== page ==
<p>FOR IMMEDIATE RELEASE Ref MG4078
Increased Spending on Intrusion Detection (ID) Inevitable, Says META Group
Issue to Be Addressed at META Group Security Conference in San Diego, September 15-17, 2003</p>
<p>SYDNEY, Australia , (August 7, 2003) – META Group (Nasdaq: METG) a leading information technology (IT) research and consulting firm, today announced investment plans for security technology remain on target for Global 2000 organisations. An analysis of purchase intents by META Group analysts showed strong short-term interest in both network and host intrusion detection. Long-term plans showed an even stronger interest in various forms of intrusion detection, which is finally becoming widely accepted as a necessary part of well-secured environments. Other long-term plans also include centralised security information management consoles for many organisations.</p>
<p>“Organisations that have taken an intelligent approach to intrusion detection have had no problem establishing the value of the technologies,” said Chris King, senior program director for META Group’s Security & Risk Strategies team. “Those that have purchased a product without the benefit of an underlying policy and plan naturally feel like they have wasted their money, because they have. Technology alone does not improve security, and causing a false sense of security can actually harm the security effort.”
META Group believes that organisations failing to successfully deploy some level of intrusion detection capability could experience increased liability by not meeting a court standard of due care. Security officers have shown only minimal confusion as a result of the vendor transition from intrusion detection to intrusion prevention. META Group projects that the minimal difference between these two closely related approaches will disappear within two years.
Not all areas of security are maturing as rapidly as intrusion detection. Despite widespread recognition that information security requires separation from IT in order to meet generally accepted system security principles (GASSP), the vast majority of Global 2000 organisations still have information security reporting to the CIO, CTO, or equivalent.
“As security has now started showing some signs of maturation, we are seeing a gradual growth in understanding that technology risk needs to be managed in parallel with IT rather than within IT. But it is difficult to find an executive other than the CIO that is willing to take over an area like information security before it fully matures. Of course, even many CIOs are still resistant,” says Mark Bouchard, senior program director for META Group’s Security & Risk Strategies.</p>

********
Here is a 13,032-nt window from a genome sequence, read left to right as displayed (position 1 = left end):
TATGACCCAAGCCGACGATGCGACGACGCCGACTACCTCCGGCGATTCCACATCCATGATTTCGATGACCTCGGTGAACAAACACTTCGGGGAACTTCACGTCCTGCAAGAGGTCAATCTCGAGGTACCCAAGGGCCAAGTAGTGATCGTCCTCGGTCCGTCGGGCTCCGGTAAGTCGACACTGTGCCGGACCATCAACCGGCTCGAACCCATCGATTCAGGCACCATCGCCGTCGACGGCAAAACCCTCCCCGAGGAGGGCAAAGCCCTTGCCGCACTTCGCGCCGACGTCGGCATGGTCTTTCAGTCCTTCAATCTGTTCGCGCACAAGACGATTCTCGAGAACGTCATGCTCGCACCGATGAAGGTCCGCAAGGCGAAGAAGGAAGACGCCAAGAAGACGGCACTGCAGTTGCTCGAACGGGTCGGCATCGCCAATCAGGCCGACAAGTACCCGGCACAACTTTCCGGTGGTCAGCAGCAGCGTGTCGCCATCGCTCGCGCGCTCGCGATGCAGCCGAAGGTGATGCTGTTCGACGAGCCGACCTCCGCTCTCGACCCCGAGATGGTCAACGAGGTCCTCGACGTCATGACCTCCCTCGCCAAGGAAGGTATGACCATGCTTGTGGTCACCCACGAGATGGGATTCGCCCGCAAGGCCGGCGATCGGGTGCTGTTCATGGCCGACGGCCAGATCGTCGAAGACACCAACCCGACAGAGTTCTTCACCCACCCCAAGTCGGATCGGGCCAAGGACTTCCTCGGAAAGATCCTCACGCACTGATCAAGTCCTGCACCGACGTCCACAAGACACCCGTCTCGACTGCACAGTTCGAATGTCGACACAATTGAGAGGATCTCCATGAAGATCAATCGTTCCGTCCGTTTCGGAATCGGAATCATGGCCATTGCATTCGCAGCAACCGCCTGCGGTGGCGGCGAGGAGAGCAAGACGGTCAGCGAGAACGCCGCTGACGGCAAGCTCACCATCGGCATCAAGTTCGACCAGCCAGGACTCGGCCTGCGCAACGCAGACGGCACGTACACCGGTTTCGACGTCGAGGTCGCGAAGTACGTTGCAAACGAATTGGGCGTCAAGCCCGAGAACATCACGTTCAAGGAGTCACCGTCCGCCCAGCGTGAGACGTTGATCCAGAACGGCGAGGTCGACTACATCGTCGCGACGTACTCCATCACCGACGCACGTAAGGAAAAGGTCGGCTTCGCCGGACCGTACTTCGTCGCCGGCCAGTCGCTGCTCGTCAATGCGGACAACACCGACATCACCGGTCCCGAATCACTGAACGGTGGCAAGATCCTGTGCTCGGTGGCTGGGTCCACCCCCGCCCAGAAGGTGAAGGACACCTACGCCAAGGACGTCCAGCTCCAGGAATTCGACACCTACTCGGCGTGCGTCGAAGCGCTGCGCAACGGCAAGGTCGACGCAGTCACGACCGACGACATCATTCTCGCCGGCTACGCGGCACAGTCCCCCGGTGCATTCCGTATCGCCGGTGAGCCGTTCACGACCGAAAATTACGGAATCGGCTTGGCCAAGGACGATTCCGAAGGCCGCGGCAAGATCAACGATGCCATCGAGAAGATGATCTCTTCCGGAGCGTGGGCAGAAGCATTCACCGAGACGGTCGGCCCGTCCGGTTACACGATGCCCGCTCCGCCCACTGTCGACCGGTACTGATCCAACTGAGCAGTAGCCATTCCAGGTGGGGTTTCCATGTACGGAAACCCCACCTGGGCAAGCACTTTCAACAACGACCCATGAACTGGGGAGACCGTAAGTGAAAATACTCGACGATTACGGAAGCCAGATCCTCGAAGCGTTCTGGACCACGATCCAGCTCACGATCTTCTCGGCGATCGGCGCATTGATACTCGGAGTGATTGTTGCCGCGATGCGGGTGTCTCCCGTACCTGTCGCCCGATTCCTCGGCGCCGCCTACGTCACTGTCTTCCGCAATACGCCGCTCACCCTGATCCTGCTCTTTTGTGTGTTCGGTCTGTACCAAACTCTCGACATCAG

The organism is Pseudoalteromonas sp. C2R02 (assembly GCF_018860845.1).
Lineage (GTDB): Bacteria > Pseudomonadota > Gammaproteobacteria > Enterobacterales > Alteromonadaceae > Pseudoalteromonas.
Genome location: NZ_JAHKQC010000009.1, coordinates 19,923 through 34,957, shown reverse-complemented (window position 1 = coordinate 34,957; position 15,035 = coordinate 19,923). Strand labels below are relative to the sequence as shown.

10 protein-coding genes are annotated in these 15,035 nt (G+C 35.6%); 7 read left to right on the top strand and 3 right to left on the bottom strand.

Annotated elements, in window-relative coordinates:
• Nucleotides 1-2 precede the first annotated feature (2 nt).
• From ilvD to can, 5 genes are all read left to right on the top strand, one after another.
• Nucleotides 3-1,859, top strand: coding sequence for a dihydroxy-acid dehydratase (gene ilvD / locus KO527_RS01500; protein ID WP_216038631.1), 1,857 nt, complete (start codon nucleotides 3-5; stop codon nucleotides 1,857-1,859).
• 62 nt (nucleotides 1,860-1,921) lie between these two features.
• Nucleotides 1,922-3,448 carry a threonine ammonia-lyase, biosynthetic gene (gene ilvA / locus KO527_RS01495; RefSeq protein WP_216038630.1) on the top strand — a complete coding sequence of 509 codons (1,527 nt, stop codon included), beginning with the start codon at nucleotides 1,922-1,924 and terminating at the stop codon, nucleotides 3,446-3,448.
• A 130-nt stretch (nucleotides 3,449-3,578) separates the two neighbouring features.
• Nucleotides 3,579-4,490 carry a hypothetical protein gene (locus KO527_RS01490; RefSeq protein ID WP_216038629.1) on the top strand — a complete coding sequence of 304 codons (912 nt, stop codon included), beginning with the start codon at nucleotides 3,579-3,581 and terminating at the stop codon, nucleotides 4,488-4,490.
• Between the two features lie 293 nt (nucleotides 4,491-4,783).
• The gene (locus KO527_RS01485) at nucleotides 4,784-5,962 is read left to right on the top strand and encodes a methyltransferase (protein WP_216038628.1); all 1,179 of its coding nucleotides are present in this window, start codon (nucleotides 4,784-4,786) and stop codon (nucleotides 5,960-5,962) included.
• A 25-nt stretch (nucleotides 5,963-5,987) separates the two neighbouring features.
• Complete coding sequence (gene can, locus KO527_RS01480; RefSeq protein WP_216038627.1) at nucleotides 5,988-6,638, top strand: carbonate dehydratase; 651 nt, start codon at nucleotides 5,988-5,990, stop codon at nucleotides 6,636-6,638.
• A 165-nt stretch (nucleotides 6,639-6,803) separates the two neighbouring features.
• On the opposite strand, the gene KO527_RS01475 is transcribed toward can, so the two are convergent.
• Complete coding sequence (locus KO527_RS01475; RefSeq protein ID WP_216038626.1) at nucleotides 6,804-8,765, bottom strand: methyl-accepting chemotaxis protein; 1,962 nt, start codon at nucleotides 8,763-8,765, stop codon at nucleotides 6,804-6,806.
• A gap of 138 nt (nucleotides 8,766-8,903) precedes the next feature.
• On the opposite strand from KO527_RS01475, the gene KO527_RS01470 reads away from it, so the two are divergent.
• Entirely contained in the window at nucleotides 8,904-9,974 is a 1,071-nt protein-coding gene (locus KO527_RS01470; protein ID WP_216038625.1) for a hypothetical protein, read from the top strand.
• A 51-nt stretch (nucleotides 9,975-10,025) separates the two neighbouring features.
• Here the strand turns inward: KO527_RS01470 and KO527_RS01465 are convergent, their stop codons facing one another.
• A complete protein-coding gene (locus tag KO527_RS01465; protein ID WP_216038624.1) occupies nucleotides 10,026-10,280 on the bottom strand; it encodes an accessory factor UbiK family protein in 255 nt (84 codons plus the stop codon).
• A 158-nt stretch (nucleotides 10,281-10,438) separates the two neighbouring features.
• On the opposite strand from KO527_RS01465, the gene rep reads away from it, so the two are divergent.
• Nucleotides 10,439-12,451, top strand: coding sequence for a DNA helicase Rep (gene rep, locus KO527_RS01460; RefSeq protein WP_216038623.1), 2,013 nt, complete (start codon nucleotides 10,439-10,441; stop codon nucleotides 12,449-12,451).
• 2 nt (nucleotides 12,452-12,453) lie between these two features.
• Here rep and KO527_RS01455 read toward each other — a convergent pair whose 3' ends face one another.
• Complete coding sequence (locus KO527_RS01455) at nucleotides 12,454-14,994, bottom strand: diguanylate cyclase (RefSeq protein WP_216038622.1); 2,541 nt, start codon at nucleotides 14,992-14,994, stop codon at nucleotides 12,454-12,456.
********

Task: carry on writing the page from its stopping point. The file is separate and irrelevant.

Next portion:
<p>About the Security Conference
Security technology and security governance form the two major themes of META Group’s Information Security & Risk Management Conference. Attendees will learn how to meet the challenges of major regulatory requirements such as the Gramm-Leach-Bliley Act, the Health Insurance Portability and Accountability Act, and the Sarbanes-Oxley Act. In addition to in-depth analysis of all areas of security technology and governance, the conference will provide an opportunity for attendees to meet one-on-one with any of the 14 META Group security specialists. The META Group Security Conference will be held at the
Manchester Grand Hyatt in San Diego, CA, September 15-17, 2003. For more information, visit metagroup.com</p>
<p>About META Group
META Group is a leading provider of information technology research, advisory services, and strategic consulting. Delivering objective and actionable guidance, META Group’s experienced analysts and consultants are trusted advisors to IT and business executives around the world. Our unique collaborative models and dedicated customer service help clients be more efficient, effective, and timely in their use of IT to achieve their business goals. Visit metagroup.com for more details on our high-value approach.</p>
Rob Stirling / Kirsten Davey
<p>Peter Carr, General Manager